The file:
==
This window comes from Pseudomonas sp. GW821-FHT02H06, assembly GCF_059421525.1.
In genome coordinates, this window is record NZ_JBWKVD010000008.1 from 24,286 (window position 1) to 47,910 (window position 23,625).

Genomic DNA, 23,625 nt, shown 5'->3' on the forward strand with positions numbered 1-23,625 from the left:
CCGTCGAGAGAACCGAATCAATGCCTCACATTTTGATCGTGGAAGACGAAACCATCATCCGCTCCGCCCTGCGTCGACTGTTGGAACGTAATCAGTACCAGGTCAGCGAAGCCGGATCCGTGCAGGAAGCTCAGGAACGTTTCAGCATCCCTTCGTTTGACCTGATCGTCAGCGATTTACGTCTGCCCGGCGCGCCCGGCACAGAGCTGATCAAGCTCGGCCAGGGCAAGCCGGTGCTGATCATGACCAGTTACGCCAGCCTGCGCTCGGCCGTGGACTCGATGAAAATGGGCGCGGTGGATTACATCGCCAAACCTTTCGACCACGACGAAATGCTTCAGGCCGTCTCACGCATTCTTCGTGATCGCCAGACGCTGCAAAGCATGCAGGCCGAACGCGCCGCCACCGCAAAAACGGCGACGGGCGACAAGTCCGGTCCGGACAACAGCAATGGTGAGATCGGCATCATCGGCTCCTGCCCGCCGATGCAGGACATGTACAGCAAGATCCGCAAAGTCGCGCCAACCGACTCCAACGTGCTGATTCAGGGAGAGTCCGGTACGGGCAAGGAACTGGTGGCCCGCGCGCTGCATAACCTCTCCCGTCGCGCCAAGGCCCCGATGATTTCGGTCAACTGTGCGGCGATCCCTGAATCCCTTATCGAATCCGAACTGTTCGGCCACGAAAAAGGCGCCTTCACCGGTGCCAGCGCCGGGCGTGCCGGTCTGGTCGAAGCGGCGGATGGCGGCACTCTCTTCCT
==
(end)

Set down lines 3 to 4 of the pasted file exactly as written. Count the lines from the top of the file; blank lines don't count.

Genomic DNA, 23,625 nt, shown 5'->3' on the forward strand with positions numbered 1-23,625 from the left:
CCGTCGAGAGAACCGAATCAATGCCTCACATTTTGATCGTGGAAGACGAAACCATCATCCGCTCCGCCCTGCGTCGACTGTTGGAACGTAATCAGTACCAGGTCAGCGAAGCCGGATCCGTGCAGGAAGCTCAGGAACGTTTCAGCATCCCTTCGTTTGACCTGATCGTCAGCGATTTACGTCTGCCCGGCGCGCCCGGCACAGAGCTGATCAAGCTCGGCCAGGGCAAGCCGGTGCTGATCATGACCAGTTACGCCAGCCTGCGCTCGGCCGTGGACTCGATGAAAATGGGCGCGGTGGATTACATCGCCAAACCTTTCGACCACGACGAAATGCTTCAGGCCGTCTCACGCATTCTTCGTGATCGCCAGACGCTGCAAAGCATGCAGGCCGAACGCGCCGCCACCGCAAAAACGGCGACGGGCGACAAGTCCGGTCCGGACAACAGCAATGGTGAGATCGGCATCATCGGCTCCTGCCCGCCGATGCAGGACATGTACAGCAAGATCCGCAAAGTCGCGCCAACCGACTCCAACGTGCTGATTCAGGGAGAGTCCGGTACGGGCAAGGAACTGGTGGCCCGCGCGCTGCATAACCTCTCCCGTCGCGCCAAGGCCCCGATGATTTCGGTCAACTGTGCGGCGATCCCTGAATCCCTTATCGAATCCGAACTGTTCGGCCACGAAAAAGGCGCCTTCACCGGTGCCAGCGCCGGGCGTGCCGGTCTGGTCGAAGCGGCGGATGGCGGCACTCTCTTCCT